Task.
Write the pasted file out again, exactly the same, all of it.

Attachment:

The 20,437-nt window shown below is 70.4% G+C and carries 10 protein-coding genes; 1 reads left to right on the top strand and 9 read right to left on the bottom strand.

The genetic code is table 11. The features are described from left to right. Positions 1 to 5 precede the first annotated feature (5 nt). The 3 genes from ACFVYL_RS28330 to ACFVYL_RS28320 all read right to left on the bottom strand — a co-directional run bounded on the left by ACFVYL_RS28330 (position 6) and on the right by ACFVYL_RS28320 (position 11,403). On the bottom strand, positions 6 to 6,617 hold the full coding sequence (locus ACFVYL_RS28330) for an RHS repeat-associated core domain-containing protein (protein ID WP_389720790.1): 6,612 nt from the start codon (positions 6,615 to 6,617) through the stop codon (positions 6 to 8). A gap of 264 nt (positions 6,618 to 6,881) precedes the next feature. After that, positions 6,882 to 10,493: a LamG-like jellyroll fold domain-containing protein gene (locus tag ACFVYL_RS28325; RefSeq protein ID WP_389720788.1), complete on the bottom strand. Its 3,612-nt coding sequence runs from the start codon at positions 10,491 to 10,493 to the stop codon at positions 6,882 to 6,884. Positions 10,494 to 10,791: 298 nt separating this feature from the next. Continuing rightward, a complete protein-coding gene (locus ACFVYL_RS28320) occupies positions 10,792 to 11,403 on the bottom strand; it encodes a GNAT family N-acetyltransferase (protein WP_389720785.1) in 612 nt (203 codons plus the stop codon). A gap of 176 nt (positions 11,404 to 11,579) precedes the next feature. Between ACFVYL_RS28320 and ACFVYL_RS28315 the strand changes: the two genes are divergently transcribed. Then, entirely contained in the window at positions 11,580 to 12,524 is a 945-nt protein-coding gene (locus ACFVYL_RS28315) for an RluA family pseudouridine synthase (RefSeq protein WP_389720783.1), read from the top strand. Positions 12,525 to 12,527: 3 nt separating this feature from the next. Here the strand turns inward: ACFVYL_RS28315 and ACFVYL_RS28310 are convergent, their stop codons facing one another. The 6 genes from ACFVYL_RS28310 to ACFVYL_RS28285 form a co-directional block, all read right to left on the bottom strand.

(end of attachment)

The 20,437-nt window shown below is 70.4% G+C and carries 10 protein-coding genes; 1 reads left to right on the top strand and 9 read right to left on the bottom strand.

The genetic code is table 11. The features are described from left to right. Positions 1 to 5 precede the first annotated feature (5 nt). The 3 genes from ACFVYL_RS28330 to ACFVYL_RS28320 all read right to left on the bottom strand — a co-directional run bounded on the left by ACFVYL_RS28330 (position 6) and on the right by ACFVYL_RS28320 (position 11,403). On the bottom strand, positions 6 to 6,617 hold the full coding sequence (locus ACFVYL_RS28330) for an RHS repeat-associated core domain-containing protein (protein ID WP_389720790.1): 6,612 nt from the start codon (positions 6,615 to 6,617) through the stop codon (positions 6 to 8). A gap of 264 nt (positions 6,618 to 6,881) precedes the next feature. After that, positions 6,882 to 10,493: a LamG-like jellyroll fold domain-containing protein gene (locus tag ACFVYL_RS28325; RefSeq protein ID WP_389720788.1), complete on the bottom strand. Its 3,612-nt coding sequence runs from the start codon at positions 10,491 to 10,493 to the stop codon at positions 6,882 to 6,884. Positions 10,494 to 10,791: 298 nt separating this feature from the next. Continuing rightward, a complete protein-coding gene (locus ACFVYL_RS28320) occupies positions 10,792 to 11,403 on the bottom strand; it encodes a GNAT family N-acetyltransferase (protein WP_389720785.1) in 612 nt (203 codons plus the stop codon). A gap of 176 nt (positions 11,404 to 11,579) precedes the next feature. Between ACFVYL_RS28320 and ACFVYL_RS28315 the strand changes: the two genes are divergently transcribed. Then, entirely contained in the window at positions 11,580 to 12,524 is a 945-nt protein-coding gene (locus ACFVYL_RS28315) for an RluA family pseudouridine synthase (RefSeq protein WP_389720783.1), read from the top strand. Positions 12,525 to 12,527: 3 nt separating this feature from the next. Here the strand turns inward: ACFVYL_RS28315 and ACFVYL_RS28310 are convergent, their stop codons facing one another. The 6 genes from ACFVYL_RS28310 to ACFVYL_RS28285 form a co-directional block, all read right to left on the bottom strand.